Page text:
- Advertisement -Newspaper WordPress Theme
AINeural Network Advancement: Stacking Hardware with 'Neuron-Synapse-Neuron' Blocks

Neural Network Advancement: Stacking Hardware with ‘Neuron-Synapse-Neuron’ Blocks

In response to the growing demand for more energy-efficient computer systems, researchers are exploring innovative solutions in artificial intelligence (AI) hardware. Neuromorphic computing, inspired by the human brain, is a key area of focus, aiming to develop AI semiconductors that can efficiently process large volumes of data. Dr. Joon Young Kwak and a team at the Center for Neuromorphic Engineering at the Korea Institute of Science and Technology (KIST) have made strides in this direction by implementing an integrated element technology for artificial neuromorphic devices.

The team’s approach involves developing devices that mimic biological neurons and synapses, using vertically-stacked memristor devices made from hexagonal boron nitride (hBN), a two-dimensional material known for high integration and ultra-low power implementation. What sets this research apart is the integration of artificial neuron and synaptic devices with the same material and structure, providing ease of process and scalability for large-scale artificial neural network hardware.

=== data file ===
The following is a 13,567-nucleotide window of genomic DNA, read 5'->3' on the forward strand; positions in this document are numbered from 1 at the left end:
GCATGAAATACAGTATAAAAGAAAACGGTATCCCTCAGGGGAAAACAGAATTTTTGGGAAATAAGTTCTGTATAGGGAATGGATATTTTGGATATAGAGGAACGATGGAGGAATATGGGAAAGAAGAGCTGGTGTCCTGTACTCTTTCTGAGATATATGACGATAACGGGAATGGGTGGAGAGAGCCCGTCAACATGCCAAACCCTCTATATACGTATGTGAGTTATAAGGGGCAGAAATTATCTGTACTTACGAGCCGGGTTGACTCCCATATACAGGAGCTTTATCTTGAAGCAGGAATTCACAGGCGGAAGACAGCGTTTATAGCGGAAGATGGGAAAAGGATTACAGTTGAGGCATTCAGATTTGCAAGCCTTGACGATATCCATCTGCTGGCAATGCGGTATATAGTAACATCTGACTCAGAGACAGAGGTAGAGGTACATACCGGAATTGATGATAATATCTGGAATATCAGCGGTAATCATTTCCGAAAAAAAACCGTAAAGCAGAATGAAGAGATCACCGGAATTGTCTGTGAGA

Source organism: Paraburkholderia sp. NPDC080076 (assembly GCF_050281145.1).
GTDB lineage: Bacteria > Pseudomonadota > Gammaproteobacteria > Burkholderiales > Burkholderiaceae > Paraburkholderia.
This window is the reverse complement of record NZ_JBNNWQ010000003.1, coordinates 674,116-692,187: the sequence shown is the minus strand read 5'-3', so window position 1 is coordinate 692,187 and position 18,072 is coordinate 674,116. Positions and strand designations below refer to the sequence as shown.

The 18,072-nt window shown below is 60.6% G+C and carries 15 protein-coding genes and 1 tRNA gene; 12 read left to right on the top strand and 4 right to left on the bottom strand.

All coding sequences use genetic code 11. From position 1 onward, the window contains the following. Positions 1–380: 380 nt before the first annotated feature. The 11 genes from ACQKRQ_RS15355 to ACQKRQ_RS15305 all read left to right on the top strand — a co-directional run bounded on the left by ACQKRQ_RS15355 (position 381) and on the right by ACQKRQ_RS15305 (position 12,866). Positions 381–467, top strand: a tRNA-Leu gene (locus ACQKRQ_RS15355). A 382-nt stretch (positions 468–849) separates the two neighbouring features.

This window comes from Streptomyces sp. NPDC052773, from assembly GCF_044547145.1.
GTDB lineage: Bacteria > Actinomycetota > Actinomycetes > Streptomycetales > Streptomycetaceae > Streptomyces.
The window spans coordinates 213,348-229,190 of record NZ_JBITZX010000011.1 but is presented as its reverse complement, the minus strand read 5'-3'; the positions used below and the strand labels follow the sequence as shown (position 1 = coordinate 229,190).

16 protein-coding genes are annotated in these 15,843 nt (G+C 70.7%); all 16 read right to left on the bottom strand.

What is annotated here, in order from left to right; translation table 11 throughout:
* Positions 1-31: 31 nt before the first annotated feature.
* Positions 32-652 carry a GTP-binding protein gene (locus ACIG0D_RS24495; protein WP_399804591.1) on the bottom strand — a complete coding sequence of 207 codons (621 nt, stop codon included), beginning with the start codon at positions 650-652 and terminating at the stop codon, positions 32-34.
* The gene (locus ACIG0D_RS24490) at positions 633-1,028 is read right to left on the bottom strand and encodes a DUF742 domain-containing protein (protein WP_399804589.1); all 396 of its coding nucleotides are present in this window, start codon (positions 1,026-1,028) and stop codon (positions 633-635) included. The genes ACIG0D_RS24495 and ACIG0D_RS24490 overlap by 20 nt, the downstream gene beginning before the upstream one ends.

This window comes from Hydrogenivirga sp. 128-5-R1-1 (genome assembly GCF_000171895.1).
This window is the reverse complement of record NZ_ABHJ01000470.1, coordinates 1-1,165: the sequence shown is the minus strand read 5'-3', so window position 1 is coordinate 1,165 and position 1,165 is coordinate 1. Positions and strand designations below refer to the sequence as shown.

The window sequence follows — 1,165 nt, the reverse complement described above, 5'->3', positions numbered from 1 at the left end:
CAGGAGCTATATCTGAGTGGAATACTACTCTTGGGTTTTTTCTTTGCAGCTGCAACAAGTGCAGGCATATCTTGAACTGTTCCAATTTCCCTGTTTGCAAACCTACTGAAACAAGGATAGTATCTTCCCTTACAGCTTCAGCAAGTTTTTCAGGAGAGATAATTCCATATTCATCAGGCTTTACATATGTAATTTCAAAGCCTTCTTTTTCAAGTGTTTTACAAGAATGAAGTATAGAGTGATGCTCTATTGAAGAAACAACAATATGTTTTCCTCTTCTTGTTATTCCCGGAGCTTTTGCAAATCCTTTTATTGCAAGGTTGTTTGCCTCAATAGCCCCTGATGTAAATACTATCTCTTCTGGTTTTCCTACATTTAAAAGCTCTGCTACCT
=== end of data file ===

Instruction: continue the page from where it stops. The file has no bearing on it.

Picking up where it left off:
The researchers have likened the integration of these devices to “Lego blocks,” allowing them to connect neurons and synapses seamlessly. By implementing the “neuron-synapse-neuron” structure, which represents the basic unit block of an artificial neural network, the team demonstrated hardware capable of spike signal-based information transmission, mirroring the functioning of the human brain.

The use of hBN-based emerging devices holds promise for developing low-power, large-scale AI hardware systems. Dr. Joon Young Kwak highlighted the potential applications, stating, “Artificial neural network hardware systems can be used to efficiently process vast amounts of data generated in real-life applications such as smart cities, health care, next-generation communications, weather forecasting, and autonomous vehicles.” Furthermore, the integration of these systems could contribute to reducing energy usage and addressing environmental concerns, such as carbon emissions, while surpassing the scaling limits of existing silicon CMOS-based devices. The study’s findings were published in the journal Advanced Functional Materials

- Advertisement -Newspaper WordPress Theme

Latest article

- Advertisement -Newspaper WordPress Theme

More article